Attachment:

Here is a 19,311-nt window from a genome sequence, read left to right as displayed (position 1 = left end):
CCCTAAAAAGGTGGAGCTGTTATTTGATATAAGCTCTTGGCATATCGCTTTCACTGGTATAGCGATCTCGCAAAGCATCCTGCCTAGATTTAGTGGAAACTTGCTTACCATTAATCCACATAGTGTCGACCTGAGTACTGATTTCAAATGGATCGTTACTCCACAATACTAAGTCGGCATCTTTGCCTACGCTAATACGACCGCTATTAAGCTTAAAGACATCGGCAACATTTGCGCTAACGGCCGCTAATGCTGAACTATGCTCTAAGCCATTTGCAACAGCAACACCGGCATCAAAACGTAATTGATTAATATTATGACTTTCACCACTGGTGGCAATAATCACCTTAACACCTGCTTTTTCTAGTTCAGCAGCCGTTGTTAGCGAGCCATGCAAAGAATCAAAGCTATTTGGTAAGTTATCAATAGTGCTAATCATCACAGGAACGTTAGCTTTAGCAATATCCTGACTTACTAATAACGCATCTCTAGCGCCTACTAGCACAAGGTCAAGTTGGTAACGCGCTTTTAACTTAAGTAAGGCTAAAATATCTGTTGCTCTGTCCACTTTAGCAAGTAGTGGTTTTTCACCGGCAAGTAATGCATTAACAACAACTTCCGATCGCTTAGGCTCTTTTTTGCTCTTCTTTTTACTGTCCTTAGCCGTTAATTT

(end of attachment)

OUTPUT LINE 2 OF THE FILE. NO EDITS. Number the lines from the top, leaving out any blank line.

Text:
CCCTAAAAAGGTGGAGCTGTTATTTGATATAAGCTCTTGGCATATCGCTTTCACTGGTATAGCGATCTCGCAAAGCATCCTGCCTAGATTTAGTGGAAACTTGCTTACCATTAATCCACATAGTGTCGACCTGAGTACTGATTTCAAATGGATCGTTACTCCACAATACTAAGTCGGCATCTTTGCCTACGCTAATACGACCGCTATTAAGCTTAAAGACATCGGCAACATTTGCGCTAACGGCCGCTAATGCTGAACTATGCTCTAAGCCATTTGCAACAGCAACACCGGCATCAAAACGTAATTGATTAATATTATGACTTTCACCACTGGTGGCAATAATCACCTTAACACCTGCTTTTTCTAGTTCAGCAGCCGTTGTTAGCGAGCCATGCAAAGAATCAAAGCTATTTGGTAAGTTATCAATAGTGCTAATCATCACAGGAACGTTAGCTTTAGCAATATCCTGACTTACTAATAACGCATCTCTAGCGCCTACTAGCACAAGGTCAAGTTGGTAACGCGCTTTTAACTTAAGTAAGGCTAAAATATCTGTTGCTCTGTCCACTTTAGCAAGTAGTGGTTTTTCACCGGCAAGTAATGCATTAACAACAACTTCCGATCGCTTAGGCTCTTTTTTGCTCTTCTTTTTACTGTCCTTAGCCGTTAATTT